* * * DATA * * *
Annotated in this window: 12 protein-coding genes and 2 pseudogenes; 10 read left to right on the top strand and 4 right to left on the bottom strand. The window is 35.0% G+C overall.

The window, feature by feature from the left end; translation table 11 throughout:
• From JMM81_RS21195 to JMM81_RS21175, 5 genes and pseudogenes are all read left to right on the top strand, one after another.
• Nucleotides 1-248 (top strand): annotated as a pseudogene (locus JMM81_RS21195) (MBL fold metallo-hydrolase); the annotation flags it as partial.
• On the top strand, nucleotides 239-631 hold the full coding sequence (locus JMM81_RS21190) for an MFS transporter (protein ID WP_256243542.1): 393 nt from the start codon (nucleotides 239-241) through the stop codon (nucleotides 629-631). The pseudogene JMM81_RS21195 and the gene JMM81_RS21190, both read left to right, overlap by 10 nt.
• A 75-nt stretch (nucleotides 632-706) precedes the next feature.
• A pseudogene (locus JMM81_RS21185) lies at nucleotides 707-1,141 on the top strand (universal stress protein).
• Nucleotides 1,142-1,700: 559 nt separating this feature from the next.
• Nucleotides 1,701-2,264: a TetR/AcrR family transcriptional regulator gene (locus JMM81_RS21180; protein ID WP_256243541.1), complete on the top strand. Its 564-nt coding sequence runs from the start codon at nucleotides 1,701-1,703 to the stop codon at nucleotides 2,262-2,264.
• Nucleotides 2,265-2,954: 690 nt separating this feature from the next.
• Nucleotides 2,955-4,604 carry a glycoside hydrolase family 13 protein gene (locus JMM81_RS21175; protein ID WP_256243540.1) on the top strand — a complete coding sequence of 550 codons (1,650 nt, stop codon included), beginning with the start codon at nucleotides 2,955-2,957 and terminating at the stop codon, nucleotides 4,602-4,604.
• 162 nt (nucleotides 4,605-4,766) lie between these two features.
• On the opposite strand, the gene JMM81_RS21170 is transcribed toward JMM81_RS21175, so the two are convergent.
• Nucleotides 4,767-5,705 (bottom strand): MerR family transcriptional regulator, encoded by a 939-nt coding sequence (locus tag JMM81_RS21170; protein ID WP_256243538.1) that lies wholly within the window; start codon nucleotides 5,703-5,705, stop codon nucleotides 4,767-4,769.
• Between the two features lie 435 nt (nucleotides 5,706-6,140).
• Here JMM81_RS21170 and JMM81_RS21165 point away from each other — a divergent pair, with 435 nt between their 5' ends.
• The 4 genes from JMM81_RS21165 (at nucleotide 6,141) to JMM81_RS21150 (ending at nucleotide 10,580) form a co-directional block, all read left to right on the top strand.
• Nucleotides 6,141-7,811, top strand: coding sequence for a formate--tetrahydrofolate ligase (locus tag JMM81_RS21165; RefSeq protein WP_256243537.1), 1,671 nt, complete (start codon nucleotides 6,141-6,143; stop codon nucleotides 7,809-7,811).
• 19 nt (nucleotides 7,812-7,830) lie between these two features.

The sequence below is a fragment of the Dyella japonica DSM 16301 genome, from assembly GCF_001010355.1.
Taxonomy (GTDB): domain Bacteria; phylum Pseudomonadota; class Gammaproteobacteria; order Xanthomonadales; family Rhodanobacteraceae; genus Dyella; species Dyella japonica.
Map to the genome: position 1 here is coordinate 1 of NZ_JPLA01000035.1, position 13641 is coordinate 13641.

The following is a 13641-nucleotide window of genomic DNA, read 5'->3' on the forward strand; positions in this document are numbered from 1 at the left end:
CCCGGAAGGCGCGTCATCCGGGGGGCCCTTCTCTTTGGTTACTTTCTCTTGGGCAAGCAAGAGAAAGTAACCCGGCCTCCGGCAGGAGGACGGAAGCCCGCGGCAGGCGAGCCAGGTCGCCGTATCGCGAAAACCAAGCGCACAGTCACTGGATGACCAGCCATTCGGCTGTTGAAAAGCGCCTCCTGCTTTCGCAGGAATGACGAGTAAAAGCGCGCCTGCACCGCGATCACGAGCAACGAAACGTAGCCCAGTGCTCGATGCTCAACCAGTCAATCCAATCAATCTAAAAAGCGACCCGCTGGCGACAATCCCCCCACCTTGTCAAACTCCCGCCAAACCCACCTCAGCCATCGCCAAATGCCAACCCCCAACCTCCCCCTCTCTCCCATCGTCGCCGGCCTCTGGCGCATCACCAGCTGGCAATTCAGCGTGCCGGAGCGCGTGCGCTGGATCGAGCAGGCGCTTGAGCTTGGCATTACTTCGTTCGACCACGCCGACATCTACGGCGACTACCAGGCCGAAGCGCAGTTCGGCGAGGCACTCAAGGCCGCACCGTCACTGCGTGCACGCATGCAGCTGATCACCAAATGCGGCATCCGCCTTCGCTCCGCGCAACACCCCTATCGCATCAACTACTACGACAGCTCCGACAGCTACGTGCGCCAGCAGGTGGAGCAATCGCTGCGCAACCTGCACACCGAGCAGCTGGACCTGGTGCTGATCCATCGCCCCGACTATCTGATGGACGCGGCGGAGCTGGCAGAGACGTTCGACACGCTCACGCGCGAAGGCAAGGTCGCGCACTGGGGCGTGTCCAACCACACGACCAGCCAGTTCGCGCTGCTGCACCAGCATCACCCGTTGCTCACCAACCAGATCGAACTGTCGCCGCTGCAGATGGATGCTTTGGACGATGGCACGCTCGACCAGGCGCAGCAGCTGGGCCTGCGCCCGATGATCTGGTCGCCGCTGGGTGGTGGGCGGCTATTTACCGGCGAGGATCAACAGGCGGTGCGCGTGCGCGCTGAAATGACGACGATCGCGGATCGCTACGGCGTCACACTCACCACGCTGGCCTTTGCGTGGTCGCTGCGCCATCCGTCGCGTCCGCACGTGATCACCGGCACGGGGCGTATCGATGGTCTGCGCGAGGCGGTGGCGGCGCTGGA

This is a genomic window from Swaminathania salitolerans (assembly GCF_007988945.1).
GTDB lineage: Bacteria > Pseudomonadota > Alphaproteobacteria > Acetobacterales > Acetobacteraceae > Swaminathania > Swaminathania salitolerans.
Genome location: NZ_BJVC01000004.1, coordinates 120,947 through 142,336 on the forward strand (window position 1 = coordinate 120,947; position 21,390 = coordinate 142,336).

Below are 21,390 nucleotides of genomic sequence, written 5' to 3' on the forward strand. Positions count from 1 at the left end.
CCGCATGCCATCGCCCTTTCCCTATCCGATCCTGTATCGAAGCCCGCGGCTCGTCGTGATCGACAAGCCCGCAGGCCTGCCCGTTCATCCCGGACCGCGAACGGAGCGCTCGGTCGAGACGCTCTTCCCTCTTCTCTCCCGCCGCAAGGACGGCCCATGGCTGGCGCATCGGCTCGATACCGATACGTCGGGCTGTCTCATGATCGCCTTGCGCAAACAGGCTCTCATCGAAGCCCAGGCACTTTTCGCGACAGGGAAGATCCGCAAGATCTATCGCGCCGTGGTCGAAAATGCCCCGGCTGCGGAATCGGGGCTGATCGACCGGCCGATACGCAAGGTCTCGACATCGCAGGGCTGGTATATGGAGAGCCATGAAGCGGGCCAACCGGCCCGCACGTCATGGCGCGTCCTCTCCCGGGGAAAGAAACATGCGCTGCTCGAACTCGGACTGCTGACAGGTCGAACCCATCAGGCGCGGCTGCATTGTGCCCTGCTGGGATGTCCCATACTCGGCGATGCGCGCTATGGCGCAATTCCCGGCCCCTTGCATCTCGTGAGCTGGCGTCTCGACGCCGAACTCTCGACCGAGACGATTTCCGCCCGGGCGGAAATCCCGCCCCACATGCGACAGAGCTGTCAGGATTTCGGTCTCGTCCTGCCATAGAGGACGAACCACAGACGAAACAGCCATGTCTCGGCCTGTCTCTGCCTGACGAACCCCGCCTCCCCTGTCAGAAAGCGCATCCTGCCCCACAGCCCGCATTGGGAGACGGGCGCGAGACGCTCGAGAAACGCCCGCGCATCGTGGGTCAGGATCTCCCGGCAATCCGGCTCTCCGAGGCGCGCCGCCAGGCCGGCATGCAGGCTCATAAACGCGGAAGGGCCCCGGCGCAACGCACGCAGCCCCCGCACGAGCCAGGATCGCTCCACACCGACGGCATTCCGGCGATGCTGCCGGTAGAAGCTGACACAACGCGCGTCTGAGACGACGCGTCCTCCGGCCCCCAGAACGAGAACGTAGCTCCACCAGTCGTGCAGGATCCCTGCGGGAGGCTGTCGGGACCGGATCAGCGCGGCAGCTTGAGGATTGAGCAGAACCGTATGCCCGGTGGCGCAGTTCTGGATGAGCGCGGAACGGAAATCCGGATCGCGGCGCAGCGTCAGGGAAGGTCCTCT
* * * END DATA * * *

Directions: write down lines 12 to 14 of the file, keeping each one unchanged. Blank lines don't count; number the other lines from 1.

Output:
• 162 nt (nucleotides 4,605-4,766) lie between these two features.
• On the opposite strand, the gene JMM81_RS21170 is transcribed toward JMM81_RS21175, so the two are convergent.
• Nucleotides 4,767-5,705 (bottom strand): MerR family transcriptional regulator, encoded by a 939-nt coding sequence (locus tag JMM81_RS21170; protein ID WP_256243538.1) that lies wholly within the window; start codon nucleotides 5,703-5,705, stop codon nucleotides 4,767-4,769.